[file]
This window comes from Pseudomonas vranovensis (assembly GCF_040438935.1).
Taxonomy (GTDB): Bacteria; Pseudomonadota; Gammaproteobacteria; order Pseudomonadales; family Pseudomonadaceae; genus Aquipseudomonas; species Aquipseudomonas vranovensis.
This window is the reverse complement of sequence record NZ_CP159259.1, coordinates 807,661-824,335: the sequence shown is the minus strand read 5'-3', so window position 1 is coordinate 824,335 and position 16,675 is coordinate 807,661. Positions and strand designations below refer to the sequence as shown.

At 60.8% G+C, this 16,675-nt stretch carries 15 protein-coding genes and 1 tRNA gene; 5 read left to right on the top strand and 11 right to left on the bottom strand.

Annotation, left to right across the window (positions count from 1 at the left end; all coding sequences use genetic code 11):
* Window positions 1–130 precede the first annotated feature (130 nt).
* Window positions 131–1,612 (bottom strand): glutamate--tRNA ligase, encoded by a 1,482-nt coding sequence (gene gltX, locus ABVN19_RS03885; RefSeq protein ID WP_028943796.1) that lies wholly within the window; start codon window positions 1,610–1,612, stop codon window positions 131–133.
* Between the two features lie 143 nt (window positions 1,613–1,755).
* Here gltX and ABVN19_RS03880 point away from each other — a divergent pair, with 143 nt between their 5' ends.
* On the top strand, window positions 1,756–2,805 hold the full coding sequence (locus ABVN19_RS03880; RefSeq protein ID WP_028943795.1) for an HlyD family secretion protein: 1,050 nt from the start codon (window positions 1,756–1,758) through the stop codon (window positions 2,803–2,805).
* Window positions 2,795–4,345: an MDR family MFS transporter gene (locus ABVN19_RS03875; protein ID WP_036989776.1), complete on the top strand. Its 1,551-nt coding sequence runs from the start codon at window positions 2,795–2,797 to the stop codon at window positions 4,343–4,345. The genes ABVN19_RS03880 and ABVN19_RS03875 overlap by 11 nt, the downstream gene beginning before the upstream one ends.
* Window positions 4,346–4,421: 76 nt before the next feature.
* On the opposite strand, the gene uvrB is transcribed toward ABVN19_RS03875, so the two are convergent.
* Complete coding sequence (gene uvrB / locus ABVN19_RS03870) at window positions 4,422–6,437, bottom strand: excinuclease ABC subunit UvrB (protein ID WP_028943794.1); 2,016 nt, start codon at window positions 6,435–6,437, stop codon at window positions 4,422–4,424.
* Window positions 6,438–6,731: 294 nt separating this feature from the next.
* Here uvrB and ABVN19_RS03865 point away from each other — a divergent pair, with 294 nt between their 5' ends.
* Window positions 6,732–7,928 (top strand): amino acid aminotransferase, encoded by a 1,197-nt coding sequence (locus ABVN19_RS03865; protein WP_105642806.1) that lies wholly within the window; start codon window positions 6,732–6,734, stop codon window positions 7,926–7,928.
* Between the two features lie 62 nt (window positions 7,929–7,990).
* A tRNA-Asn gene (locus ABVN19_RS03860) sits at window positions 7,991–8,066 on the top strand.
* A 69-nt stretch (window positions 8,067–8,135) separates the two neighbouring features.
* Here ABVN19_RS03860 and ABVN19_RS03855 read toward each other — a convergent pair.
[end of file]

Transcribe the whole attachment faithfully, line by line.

This window comes from Pseudomonas vranovensis (assembly GCF_040438935.1).
Taxonomy (GTDB): Bacteria; Pseudomonadota; Gammaproteobacteria; order Pseudomonadales; family Pseudomonadaceae; genus Aquipseudomonas; species Aquipseudomonas vranovensis.
This window is the reverse complement of sequence record NZ_CP159259.1, coordinates 807,661-824,335: the sequence shown is the minus strand read 5'-3', so window position 1 is coordinate 824,335 and position 16,675 is coordinate 807,661. Positions and strand designations below refer to the sequence as shown.

At 60.8% G+C, this 16,675-nt stretch carries 15 protein-coding genes and 1 tRNA gene; 5 read left to right on the top strand and 11 right to left on the bottom strand.

Annotation, left to right across the window (positions count from 1 at the left end; all coding sequences use genetic code 11):
* Window positions 1–130 precede the first annotated feature (130 nt).
* Window positions 131–1,612 (bottom strand): glutamate--tRNA ligase, encoded by a 1,482-nt coding sequence (gene gltX, locus ABVN19_RS03885; RefSeq protein ID WP_028943796.1) that lies wholly within the window; start codon window positions 1,610–1,612, stop codon window positions 131–133.
* Between the two features lie 143 nt (window positions 1,613–1,755).
* Here gltX and ABVN19_RS03880 point away from each other — a divergent pair, with 143 nt between their 5' ends.
* On the top strand, window positions 1,756–2,805 hold the full coding sequence (locus ABVN19_RS03880; RefSeq protein ID WP_028943795.1) for an HlyD family secretion protein: 1,050 nt from the start codon (window positions 1,756–1,758) through the stop codon (window positions 2,803–2,805).
* Window positions 2,795–4,345: an MDR family MFS transporter gene (locus ABVN19_RS03875; protein ID WP_036989776.1), complete on the top strand. Its 1,551-nt coding sequence runs from the start codon at window positions 2,795–2,797 to the stop codon at window positions 4,343–4,345. The genes ABVN19_RS03880 and ABVN19_RS03875 overlap by 11 nt, the downstream gene beginning before the upstream one ends.
* Window positions 4,346–4,421: 76 nt before the next feature.
* On the opposite strand, the gene uvrB is transcribed toward ABVN19_RS03875, so the two are convergent.
* Complete coding sequence (gene uvrB / locus ABVN19_RS03870) at window positions 4,422–6,437, bottom strand: excinuclease ABC subunit UvrB (protein ID WP_028943794.1); 2,016 nt, start codon at window positions 6,435–6,437, stop codon at window positions 4,422–4,424.
* Window positions 6,438–6,731: 294 nt separating this feature from the next.
* Here uvrB and ABVN19_RS03865 point away from each other — a divergent pair, with 294 nt between their 5' ends.
* Window positions 6,732–7,928 (top strand): amino acid aminotransferase, encoded by a 1,197-nt coding sequence (locus ABVN19_RS03865; protein WP_105642806.1) that lies wholly within the window; start codon window positions 6,732–6,734, stop codon window positions 7,926–7,928.
* Between the two features lie 62 nt (window positions 7,929–7,990).
* A tRNA-Asn gene (locus ABVN19_RS03860) sits at window positions 7,991–8,066 on the top strand.
* A 69-nt stretch (window positions 8,067–8,135) separates the two neighbouring features.
* Here ABVN19_RS03860 and ABVN19_RS03855 read toward each other — a convergent pair.